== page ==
Most of them are outdated, but provide historical design context.
They are not user documentation and should not be treated as such.
Documentation is available here.
This feature allows adding NVDIMM (non-volatile memory) devices to VMs.
- Name: Milan Zamazal
- Email: email@example.com
NVDIMM devices provide persistent RAM. QEMU and libvirt allow to add an emulated NVDIMM device to a VM, backed by a real NVDIMM device on the host to ensure data persistence.
This feature allows assigning host NVDIMM devices to VMs. A new NVDIMM category of host devices is added (although technically NVDIMM devices are treated as memory rather than host devices by libvirt).
The NVDIMM device in the guest is emulated so its mode, partitioning, etc. can be reconfigured in the guest independently of the host device settings.
Information about the emulation details can be found in QEMU NVDIMM documentation.
NVDIMM hardware is needed to test this feature. To a limited extent, QEMU emulated devices in VMs used as hosts can be used for testing during implementation.
Memory snapshots are disabled when an NVDIMM device is present in a VM. There is no way to make a snapshot of NVDIMM content and a memory snapshot cannot work correctly without having the corresponding NVDIMM data.
In oVirt, each NVDIMM device passed to a VM has an automatically assigned label area of a fixed size of 128 KB. Having a label is required on POWER and 128 KB is the minimum label size allowed by QEMU.
The guest device size is not user configurable. If the whole host NVDIMM device size should not be used, the device should be partitioned accordingly on the host and the corresponding partition should be used.
The guest device size may be a bit lower to be in compliance with libvirt and QEMU alignment and size adjustments. Precise sizing is also needed in order to make memory hot plug work.
libvirt and QEMU perform their own size and label placement adjustments. If those internal arrangements ever get changed, data loss may be experienced.
NVDIMM hot plug is not supported by the platform.
VMs with NVDIMM devices must be pinned to a host and cannot be migrated.
SELinux currently prevents access to NVDIMM devices in devdax mode, see https://bugzilla.redhat.com/1855336.
NVDIMM on POWER is currently not expected to be stable, until platform fixes are completed.
Data persistence cannot be guaranteed in case of a host crash unless devdax mode is used for the host device, see QEMU documentation for more details.
An NVDIMM device is added or removed to or from the VM the same way as a host device. There is a special NVDIMM category of host devices containing NVDIMM devices available on the host.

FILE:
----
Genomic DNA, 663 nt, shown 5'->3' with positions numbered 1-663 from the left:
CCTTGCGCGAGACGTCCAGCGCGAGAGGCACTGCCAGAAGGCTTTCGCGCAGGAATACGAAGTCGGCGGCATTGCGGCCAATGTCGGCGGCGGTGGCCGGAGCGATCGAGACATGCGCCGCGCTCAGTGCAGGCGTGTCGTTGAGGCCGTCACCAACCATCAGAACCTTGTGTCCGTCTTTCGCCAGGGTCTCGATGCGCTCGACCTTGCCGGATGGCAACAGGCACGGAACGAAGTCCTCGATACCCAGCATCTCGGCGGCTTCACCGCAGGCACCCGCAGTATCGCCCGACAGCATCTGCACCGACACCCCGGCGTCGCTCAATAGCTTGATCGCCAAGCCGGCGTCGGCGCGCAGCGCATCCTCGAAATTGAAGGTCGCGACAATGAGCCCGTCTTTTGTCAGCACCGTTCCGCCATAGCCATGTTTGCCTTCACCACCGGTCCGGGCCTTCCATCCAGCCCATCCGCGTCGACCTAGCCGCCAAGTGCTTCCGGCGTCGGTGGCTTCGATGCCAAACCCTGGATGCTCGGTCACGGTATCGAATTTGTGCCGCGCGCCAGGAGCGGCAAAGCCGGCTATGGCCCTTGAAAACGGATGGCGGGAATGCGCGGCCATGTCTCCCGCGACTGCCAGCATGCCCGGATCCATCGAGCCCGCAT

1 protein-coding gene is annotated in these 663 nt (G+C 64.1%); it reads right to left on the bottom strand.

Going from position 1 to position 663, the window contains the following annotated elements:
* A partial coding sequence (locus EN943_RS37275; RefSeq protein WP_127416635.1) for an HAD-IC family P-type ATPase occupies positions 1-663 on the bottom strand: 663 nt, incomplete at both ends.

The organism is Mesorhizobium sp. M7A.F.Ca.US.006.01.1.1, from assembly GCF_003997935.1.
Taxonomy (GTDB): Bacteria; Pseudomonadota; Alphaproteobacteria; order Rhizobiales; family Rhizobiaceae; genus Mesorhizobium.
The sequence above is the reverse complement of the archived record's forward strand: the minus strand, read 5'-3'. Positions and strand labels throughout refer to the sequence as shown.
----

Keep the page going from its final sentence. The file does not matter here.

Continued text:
A host with one or more NVDIMM devices is needed. Testing should cover:
- Checking with the NVDIMM device on the host in all the possible NVDIMM modes.
- Checking with different NVDIMM sizes (should be achievable by partitioning).
The following should be checked:
- NVDIMM devices are visible in host devices in the Web UI.
- They can be added to the VM.
- The VM can be started and the NVDIMM device is present there (its mode is independent of the host device mode and can be changed in the guest OS).
- The NVDIMM device can be partitioned etc. in the guest OS.
- Data written to the NVDIMM device is still available after VM restart (assuming configuration of the device on the host hasn’t been changed in the meantime).
Other tests common to host devices can be applied. NVDIMM devices aren’t technically host devices but they are handled as such by oVirt.
Vdsm must report NVDIMM devices present on the host and their attributes (path, mode, size, alignment, …). Vdsm uses ndctl tool for that purpose and is dependent on the content of its JSON output. Contingent changes to the ndctl output could break the functionality in future.
NVDIMM size computation on the Engine side is dependent on libvirt and QEMU internal size adjustments in order to ensure that:
- It can fit into the size of the backing device (which is a bit more complicated than just using size <= size of the backing device).
- It is properly aligned in the end result (to the architecture minimum DIMM size) to make regular memory hot plug work in the guest OS.
If the libvirt or QEMU internal adjustments ever change, it can break, misplace the label or trim data, possibly resulting in data loss. There is currently no way to deal with that problem. Options such as implementing automated tests to detect contingent changes or improving the QEMU and libvirt implementations are being discussed.